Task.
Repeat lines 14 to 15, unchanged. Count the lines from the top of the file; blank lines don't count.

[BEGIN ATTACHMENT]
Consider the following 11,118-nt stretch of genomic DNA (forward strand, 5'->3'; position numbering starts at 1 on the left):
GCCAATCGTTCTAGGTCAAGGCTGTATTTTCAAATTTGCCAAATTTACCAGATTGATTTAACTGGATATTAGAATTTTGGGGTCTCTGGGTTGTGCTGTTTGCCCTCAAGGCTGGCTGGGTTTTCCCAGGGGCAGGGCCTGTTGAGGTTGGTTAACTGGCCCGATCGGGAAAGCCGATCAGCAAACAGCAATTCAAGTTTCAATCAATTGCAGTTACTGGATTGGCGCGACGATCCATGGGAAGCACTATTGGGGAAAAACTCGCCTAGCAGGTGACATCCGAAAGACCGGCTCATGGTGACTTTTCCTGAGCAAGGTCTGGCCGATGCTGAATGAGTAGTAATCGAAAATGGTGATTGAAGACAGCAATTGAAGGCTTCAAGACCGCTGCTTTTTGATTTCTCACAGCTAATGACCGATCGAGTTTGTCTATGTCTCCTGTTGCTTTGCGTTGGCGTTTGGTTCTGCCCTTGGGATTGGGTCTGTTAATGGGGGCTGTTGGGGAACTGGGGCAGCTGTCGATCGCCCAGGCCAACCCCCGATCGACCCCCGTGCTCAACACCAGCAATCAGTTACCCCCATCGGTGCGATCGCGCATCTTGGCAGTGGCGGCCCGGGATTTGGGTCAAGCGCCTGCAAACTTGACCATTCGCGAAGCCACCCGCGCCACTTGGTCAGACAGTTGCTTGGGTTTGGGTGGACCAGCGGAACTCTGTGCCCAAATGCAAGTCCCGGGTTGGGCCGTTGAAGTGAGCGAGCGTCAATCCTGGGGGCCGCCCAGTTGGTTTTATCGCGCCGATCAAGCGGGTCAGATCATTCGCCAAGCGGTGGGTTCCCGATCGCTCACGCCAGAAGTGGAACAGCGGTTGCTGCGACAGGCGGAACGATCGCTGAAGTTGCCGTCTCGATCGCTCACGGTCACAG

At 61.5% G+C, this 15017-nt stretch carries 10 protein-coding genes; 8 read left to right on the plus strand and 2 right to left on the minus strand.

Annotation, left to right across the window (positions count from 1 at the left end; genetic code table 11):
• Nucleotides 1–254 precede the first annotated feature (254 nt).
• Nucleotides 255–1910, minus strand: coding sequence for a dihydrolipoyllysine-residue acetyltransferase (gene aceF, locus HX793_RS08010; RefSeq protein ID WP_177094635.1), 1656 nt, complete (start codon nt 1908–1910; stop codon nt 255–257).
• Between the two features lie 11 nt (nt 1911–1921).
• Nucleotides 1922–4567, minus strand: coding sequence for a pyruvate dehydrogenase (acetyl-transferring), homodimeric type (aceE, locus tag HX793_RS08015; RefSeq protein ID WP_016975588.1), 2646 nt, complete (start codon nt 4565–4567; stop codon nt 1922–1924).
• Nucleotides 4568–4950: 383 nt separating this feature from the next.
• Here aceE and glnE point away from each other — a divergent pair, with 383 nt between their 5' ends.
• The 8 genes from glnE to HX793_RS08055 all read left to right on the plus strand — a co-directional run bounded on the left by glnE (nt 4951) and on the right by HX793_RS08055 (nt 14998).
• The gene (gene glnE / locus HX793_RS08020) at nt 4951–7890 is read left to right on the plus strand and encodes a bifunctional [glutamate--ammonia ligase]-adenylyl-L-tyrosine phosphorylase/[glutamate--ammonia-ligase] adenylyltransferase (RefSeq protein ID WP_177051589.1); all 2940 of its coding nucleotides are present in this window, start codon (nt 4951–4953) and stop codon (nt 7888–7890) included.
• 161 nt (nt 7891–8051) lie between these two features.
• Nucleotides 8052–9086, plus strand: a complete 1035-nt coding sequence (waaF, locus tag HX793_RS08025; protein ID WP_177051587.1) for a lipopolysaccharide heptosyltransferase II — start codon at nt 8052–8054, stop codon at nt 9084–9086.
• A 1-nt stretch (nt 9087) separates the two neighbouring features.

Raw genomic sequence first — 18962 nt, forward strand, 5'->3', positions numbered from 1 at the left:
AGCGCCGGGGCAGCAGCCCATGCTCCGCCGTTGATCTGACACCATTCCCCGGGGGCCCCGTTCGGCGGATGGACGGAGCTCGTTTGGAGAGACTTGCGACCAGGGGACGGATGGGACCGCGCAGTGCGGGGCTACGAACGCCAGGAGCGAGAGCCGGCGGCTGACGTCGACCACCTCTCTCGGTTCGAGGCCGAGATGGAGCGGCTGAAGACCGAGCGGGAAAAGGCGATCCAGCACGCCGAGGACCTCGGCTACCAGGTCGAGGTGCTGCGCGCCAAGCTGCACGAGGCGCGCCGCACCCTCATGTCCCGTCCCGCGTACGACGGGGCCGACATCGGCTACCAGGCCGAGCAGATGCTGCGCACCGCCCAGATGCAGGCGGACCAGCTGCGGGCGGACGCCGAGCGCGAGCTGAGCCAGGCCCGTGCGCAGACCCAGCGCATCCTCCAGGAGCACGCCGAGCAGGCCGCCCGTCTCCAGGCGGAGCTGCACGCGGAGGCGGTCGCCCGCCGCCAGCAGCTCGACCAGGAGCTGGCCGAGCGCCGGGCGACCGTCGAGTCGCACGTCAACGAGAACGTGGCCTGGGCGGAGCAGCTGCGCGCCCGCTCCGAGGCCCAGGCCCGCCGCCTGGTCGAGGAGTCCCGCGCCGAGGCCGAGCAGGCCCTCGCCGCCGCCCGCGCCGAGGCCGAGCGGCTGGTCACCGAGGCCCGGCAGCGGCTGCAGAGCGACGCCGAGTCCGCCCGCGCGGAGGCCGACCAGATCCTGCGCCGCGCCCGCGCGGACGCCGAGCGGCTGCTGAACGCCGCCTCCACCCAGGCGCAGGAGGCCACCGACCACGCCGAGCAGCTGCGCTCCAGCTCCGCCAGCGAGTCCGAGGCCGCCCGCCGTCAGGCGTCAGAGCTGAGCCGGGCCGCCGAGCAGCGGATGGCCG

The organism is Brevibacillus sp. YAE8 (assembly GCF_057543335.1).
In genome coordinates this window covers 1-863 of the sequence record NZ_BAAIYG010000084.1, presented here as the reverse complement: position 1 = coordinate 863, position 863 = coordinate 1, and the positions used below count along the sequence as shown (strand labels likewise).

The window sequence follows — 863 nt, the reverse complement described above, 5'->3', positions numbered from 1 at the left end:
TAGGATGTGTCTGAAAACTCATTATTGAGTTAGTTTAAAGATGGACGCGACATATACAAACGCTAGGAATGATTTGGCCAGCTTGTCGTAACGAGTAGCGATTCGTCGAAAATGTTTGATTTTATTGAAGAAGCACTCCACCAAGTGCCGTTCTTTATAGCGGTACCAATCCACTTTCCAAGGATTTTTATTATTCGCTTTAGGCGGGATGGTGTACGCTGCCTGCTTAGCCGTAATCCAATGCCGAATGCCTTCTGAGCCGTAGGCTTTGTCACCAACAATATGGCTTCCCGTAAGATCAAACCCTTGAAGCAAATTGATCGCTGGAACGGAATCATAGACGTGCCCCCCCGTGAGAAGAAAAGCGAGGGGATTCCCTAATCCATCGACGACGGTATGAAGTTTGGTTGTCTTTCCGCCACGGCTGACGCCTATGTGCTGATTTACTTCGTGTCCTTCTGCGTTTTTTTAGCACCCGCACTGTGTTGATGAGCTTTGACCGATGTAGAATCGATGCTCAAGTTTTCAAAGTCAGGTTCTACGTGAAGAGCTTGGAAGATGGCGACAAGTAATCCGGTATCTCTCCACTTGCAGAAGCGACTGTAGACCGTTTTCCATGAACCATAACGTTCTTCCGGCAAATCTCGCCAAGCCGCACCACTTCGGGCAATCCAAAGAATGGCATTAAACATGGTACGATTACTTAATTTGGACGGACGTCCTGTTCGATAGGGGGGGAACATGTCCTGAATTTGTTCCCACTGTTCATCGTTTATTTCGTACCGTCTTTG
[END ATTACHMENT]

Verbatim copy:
• Nucleotides 8052–9086, plus strand: a complete 1035-nt coding sequence (waaF, locus tag HX793_RS08025; protein ID WP_177051587.1) for a lipopolysaccharide heptosyltransferase II — start codon at nt 8052–8054, stop codon at nt 9084–9086.
• A 1-nt stretch (nt 9087) separates the two neighbouring features.